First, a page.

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The garden in summer

morning glories

My favourite photo of the garden: morning glories bathed in early light.

Back to my parents’ garden for this post, a look at the garden in its summer finery.

Eat your veggies

In my family, the beans below have been known as “mystery beans from Russia” for years. My parents were introduced to the beans by the people from whom my grandparents bought this house. All that was known about the beans is that the seeds came with immigrants to Canada from Russia. A bit of Googling reveals them probably to be Yellow Romano beans. Regardless of their name, they are very tasty!

You can’t cook without herbs! Though in these photos below, the herbs look nothing like you’d find in a supermarket packet.


Dill

Dill

My parents also grow plums and pears. If I remember right (Mum, feel free to correct me here) they harvested more than 500 of each this year. (The evil squirrels took a few hundred for themselves.) I know, you’re thinking “what on earth do they do with all that fruit??” Mum preserves some, but most of the fruit is turned into wine by Dad.

Flowers galore!

These are the show stoppers, in my opinion.





Hanging baskets on the site of the old apple tree.

Hanging baskets on the site of the old apple tree.

Birds and critters

There are also cardinals and blue jays, both of which come to the patio for peanuts, but they never stay still long enough for me to capture them as anything other than a blur moving out of frame.

Cute, but Public Enemy Number 1

Cute, but Public Enemy Number 1


Also cute,  but Public Enemy Number 2

Also cute, but Public Enemy Number 2

This Monarch butterfly regards the garden as his (her?) own territory, and patrols each day in early evening. This is a terrible photo (extreme of my zoom), but I’ve applied some filters and softening for an arty look to hide the grainy lack of focus.

Monarch butterfly on zinnia.

Monarch butterfly on zinnia.

Relaxing

Could anything be more pleasant than dining on the patio with the garden as a backdrop? Food made by Mum, wine made by Dad.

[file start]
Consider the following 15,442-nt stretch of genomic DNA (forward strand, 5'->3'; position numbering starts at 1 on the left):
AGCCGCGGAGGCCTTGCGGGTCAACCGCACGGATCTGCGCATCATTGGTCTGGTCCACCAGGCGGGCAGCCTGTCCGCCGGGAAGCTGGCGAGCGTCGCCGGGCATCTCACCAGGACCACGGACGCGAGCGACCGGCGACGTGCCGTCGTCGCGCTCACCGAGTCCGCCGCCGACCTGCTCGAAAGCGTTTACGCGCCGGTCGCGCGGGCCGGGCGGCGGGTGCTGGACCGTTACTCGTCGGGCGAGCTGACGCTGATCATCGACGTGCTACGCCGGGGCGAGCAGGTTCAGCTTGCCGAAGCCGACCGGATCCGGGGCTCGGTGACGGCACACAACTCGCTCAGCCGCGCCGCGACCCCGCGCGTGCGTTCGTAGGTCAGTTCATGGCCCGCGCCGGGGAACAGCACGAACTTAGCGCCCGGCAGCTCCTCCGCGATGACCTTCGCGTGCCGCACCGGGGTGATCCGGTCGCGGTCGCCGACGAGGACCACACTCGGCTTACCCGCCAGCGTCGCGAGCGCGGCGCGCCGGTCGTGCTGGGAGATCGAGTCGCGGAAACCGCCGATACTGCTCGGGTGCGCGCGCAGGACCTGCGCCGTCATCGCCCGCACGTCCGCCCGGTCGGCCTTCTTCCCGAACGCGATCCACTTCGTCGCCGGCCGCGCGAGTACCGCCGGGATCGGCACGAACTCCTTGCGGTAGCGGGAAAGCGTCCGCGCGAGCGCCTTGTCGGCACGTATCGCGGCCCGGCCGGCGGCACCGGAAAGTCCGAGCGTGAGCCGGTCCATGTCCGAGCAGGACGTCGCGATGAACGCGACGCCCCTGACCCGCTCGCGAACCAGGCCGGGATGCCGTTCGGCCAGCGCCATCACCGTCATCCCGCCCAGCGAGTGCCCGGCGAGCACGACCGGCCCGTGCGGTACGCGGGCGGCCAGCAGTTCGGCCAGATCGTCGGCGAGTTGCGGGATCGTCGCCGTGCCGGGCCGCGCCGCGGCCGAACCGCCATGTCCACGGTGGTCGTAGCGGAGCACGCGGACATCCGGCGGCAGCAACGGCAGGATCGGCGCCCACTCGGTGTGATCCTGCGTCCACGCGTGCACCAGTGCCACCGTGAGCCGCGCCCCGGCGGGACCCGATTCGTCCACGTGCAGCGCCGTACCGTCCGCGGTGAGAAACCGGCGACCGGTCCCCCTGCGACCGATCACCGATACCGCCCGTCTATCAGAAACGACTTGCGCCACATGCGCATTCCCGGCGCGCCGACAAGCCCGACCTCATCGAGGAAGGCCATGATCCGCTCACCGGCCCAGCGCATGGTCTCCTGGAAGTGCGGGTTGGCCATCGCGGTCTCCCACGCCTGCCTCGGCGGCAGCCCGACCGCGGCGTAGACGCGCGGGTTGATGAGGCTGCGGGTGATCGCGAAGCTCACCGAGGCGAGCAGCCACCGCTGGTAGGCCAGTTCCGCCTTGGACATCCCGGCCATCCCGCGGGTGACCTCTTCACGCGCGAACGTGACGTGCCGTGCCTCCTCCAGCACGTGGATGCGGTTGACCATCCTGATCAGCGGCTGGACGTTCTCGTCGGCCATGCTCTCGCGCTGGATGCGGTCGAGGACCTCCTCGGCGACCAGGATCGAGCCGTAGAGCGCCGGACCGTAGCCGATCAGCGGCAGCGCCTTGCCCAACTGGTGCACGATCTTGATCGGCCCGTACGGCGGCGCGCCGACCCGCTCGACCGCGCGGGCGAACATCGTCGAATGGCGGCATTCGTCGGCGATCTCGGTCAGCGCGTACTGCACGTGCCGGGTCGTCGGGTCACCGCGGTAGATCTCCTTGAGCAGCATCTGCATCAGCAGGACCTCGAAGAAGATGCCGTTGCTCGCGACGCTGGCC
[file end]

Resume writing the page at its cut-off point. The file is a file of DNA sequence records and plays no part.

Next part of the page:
Note the tomatoes in the dishes, straight from the garden.

Note the tomatoes in the dishes, straight from the garden.


Tropical Prawn Cocktails and sparkling wine

Tropical Prawn Cocktails and sparkling wine


My parents' garden

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The roses of Billong Street

Imagine an entire street of rose gardens! You will find one on Billong Street, near Mosman Bay on the north side of Sydney Harbour. According to the plaque below, “This rose garden was established in 1993 by local resident Mark McGuire. The remarkable floral display from October to April attracts visitors from all over Sydney.”

The Roses of Billong Street

The Roses of Billong Street

There are about 400 bushes including 80 varieties of roses. Here is a very small selection!

If you’re in or around Sydney, don’t miss this display. Click here for a map link.

October’s Garden Challenge theme is Favourite Gardens.


Click here for other Garden Challenge posts

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Winter Garden 1 – my patio

tulips in snow

Okay, I admit it — this is staged. I thought the punch of the tulips’ colours would look good in this photo of my patio and communal lawn in winter, so I brought the vase outside.

Gardens in Winter. Well, that poses a definite challenge for me (thanks Jude!). I was not even semi-seriously interested in photography until a couple of years ago, long after I moved to Australia — and although we have a winter of sorts in Sydney, to me (having lived in Canada until I was 29) winter means snow, and serious cold. What I’m getting at is that my “gardens in winter” photos date to the small span of years that matched me living in London and owning a digital camera. So, here are a few shots of my patio in London, in the winter of 2007.

Brave yellow mini rose after a January snowfall.

Brave yellow mini rose after a January snowfall. (You’ll see this rose again in March for the Wildlife theme!)

Rosehips in January.

Rosehips in January.


Click here for other Garden Challenge posts

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One Four: Roses 4

Roses 4 - adjust hue, saturation and luminance colours.

Roses 4 – adjust hue, saturation and luminance colours.

And here is my final, week 4 edit of my roses photo for July’s One Four Challenge. In this edit, the monochrome plus pink look was achieved by adjusting the hue, saturation and luminance colours of the original. Speaking of which … this is the image on which I made the edits:

The original photo of roses in Central Park, New York City.

The original photo of roses in Central Park, New York City.

As a refresh, here are all four edits to compare — and to help you vote for your fave!

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roses-week2-thumb

roses-week3-thumb

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Thanks must be once more given to Robyn for hosting and organising this challenge. It’s a great way to learn new skills and get new ideas. For me, this around it was all about colour!

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One Four: Roses 2

Roses 2: colour replace, shadows & highlights, whites plus poster edges.

Roses 2: colour replace, shadows & highlights, whites plus poster edges.

For my Week 2 edits of my rose photo for the One Four Challenge, I started with the image from Week 1. In my quest to get closer to the look of the original photo, this time I played around with replacing colour so that the flowers are pink and the leaves green. Then I adjusted the shadows, highlights and whites, losing the x-ray look of Week 1 and bringing indistinct shapes into the background. To finish off, a touch of poster edges to give a non-photo look.

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